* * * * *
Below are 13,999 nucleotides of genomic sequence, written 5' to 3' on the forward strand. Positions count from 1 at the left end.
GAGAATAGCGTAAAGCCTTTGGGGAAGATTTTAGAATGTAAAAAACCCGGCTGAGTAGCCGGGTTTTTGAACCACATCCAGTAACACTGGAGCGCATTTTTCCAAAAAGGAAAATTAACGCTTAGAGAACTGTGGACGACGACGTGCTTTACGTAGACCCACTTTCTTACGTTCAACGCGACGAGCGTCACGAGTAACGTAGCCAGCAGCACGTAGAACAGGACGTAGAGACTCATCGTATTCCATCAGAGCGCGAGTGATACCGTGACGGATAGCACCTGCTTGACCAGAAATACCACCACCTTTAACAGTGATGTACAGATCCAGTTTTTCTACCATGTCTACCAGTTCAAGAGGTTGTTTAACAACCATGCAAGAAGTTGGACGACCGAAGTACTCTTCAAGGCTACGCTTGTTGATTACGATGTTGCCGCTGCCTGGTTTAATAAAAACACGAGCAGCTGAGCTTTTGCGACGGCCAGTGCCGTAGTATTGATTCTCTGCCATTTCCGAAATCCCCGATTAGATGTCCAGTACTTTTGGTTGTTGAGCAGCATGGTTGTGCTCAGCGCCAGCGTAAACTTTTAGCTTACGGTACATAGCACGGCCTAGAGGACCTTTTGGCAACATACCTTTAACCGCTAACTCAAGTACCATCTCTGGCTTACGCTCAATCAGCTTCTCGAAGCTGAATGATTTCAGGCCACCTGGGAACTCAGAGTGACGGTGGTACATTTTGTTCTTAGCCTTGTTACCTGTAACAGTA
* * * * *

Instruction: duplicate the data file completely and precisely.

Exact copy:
Below are 13,999 nucleotides of genomic sequence, written 5' to 3' on the forward strand. Positions count from 1 at the left end.
GAGAATAGCGTAAAGCCTTTGGGGAAGATTTTAGAATGTAAAAAACCCGGCTGAGTAGCCGGGTTTTTGAACCACATCCAGTAACACTGGAGCGCATTTTTCCAAAAAGGAAAATTAACGCTTAGAGAACTGTGGACGACGACGTGCTTTACGTAGACCCACTTTCTTACGTTCAACGCGACGAGCGTCACGAGTAACGTAGCCAGCAGCACGTAGAACAGGACGTAGAGACTCATCGTATTCCATCAGAGCGCGAGTGATACCGTGACGGATAGCACCTGCTTGACCAGAAATACCACCACCTTTAACAGTGATGTACAGATCCAGTTTTTCTACCATGTCTACCAGTTCAAGAGGTTGTTTAACAACCATGCAAGAAGTTGGACGACCGAAGTACTCTTCAAGGCTACGCTTGTTGATTACGATGTTGCCGCTGCCTGGTTTAATAAAAACACGAGCAGCTGAGCTTTTGCGACGGCCAGTGCCGTAGTATTGATTCTCTGCCATTTCCGAAATCCCCGATTAGATGTCCAGTACTTTTGGTTGTTGAGCAGCATGGTTGTGCTCAGCGCCAGCGTAAACTTTTAGCTTACGGTACATAGCACGGCCTAGAGGACCTTTTGGCAACATACCTTTAACCGCTAACTCAAGTACCATCTCTGGCTTACGCTCAATCAGCTTCTCGAAGCTGAATGATTTCAGGCCACCTGGGAACTCAGAGTGACGGTGGTACATTTTGTTCTTAGCCTTGTTACCTGTAACAGTA